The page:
Why is losing weight perceived to be so much harder the older we get? I hear complaints like: “It’s just a few kilo’s, but I’ve been finding it difficult to even lose one! Why?” Let’s take a closer look at how age affects our weight as it is certainly not a myth that weight loss gets harder as we get older, it is a fact.
The four main factors for weight loss:
- Muscle Loss
As you age, your metabolism slows down due to a number of reasons. One reason is the loss of muscle Sarcopenia (you lose 1/2 kg of muscle every year after you reach 30). Muscle keeps your metabolism revved up, so as you lose it, you lose your ability to burn calories. The only way to prevent muscle loss, or regain lost muscle tissue, is to do regular weight training, once or twice a week.
- Fat Increase
If you’ve been yo-yo dieting your whole life, you have changed your body composition. When you crash diet, you’re more likely to lose muscle, rather than fat. When you go off the diet, you’re likely to regain the weight, but the weight will come back in the form of fat, not muscle. This results in you weighing the same, but with a higher percentage of fat. Fat is much harder to lose than muscle or water weight.
3. Calorie Intake
As you get older, your level of physical activity might decrease. Unless you change the amount of calories you consume to adjust to that, you might find yourself gaining weight, or at least having a hard time losing weight. According to registered dietician Bonnie Taub-Dix, from the American Dietetic Association, reducing just 100 calories could help you maintain your current weight.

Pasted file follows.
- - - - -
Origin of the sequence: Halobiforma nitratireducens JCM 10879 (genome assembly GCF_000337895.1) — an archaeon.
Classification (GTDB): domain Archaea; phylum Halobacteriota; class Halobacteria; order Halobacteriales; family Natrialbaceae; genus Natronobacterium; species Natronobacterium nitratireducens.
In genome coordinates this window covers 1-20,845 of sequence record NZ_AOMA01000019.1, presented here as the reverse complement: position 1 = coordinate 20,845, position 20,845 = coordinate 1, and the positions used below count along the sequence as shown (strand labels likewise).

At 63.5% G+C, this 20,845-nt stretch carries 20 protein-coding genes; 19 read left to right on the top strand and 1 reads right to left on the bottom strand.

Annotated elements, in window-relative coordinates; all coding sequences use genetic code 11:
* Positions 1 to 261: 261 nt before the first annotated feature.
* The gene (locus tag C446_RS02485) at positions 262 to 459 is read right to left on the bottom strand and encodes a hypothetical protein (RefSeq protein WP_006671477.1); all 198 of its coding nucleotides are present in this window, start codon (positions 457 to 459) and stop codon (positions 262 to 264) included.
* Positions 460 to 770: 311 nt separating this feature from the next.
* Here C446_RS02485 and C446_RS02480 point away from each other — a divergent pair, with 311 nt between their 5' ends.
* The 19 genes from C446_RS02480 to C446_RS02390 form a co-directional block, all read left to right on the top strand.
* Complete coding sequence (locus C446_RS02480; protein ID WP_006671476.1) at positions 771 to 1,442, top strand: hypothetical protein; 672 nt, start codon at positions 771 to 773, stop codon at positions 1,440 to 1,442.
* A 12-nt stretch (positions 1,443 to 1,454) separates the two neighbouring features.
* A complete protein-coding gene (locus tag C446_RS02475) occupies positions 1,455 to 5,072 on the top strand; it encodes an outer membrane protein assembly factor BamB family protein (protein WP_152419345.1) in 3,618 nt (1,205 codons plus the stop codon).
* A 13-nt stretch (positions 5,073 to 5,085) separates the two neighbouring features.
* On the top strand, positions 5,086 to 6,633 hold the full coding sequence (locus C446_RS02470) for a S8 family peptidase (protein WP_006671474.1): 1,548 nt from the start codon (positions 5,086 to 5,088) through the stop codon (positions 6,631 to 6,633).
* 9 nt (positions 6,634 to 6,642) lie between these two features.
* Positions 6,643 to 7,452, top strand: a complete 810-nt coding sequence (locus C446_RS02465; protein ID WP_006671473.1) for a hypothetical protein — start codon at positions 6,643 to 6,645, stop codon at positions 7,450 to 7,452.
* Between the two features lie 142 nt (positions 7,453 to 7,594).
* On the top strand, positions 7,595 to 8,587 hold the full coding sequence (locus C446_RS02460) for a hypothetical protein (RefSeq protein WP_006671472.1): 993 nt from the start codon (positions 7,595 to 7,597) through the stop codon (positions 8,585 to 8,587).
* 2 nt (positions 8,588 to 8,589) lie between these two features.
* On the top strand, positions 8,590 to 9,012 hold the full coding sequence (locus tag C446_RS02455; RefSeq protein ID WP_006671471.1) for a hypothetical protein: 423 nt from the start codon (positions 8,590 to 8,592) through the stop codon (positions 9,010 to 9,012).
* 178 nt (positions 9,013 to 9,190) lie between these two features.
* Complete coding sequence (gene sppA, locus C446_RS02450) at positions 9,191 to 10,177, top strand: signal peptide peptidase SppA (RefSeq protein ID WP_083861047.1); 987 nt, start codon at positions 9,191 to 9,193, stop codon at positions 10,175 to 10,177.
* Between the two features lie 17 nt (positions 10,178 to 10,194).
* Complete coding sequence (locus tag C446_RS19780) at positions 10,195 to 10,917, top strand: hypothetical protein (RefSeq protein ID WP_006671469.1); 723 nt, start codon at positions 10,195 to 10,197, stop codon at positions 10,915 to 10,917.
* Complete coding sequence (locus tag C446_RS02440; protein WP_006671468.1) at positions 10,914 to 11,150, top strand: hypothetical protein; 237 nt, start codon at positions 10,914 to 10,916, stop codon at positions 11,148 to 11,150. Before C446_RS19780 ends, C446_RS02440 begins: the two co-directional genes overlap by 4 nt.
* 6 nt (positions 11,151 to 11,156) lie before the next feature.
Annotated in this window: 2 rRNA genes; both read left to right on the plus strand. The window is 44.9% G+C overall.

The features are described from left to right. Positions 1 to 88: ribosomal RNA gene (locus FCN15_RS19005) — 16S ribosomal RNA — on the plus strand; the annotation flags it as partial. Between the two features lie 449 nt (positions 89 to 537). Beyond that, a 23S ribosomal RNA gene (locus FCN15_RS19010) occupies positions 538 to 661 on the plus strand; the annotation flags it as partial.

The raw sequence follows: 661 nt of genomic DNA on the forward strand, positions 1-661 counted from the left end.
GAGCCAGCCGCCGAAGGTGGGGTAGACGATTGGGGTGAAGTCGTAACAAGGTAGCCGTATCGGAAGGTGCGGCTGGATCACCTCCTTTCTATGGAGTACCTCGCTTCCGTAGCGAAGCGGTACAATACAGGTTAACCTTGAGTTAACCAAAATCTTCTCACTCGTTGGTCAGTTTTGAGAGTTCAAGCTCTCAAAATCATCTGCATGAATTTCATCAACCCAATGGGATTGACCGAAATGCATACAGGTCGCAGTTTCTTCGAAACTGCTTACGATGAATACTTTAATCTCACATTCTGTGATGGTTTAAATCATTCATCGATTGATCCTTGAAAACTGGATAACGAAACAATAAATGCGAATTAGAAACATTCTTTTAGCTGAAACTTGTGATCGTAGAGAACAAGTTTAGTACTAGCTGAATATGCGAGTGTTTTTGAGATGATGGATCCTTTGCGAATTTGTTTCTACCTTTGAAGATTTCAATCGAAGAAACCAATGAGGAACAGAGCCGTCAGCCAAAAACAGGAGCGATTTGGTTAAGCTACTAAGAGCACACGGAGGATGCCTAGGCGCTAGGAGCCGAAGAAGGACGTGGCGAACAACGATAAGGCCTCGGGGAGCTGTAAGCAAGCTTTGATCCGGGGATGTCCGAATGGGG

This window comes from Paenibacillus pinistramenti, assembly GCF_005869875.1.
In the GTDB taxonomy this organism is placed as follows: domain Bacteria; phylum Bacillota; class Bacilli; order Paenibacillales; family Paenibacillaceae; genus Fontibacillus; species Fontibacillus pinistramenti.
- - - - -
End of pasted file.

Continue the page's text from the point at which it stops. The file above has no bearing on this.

The pressure is on in the society we live in! Experts such as Dr Libby believe that this added stress can make it harder to lose weight. When your body is under stress, it releases cortisol, a hormone meant to help increase your reaction time and keep you safe. Since most of the stress you experience in life is not the “life-or-death” kind, your body ends up not using that cortisol. The hormone is then stored as fat in your body. Find a way to control your stress and the numbers on the scale might start to budge.
So what do I do?
- Never skip breakfast, it starts up your metabolism.
- Exercise is very important. Strength training will increase your muscle mass and lean muscle burns more calories whilst increasing your metabolism.
- Avoid alcohol. Alcohol decreases your metabolism and stimulates your appetite.
- Snack between meals on healthy complex carbohydrates.
- Remember to relax and have some fun!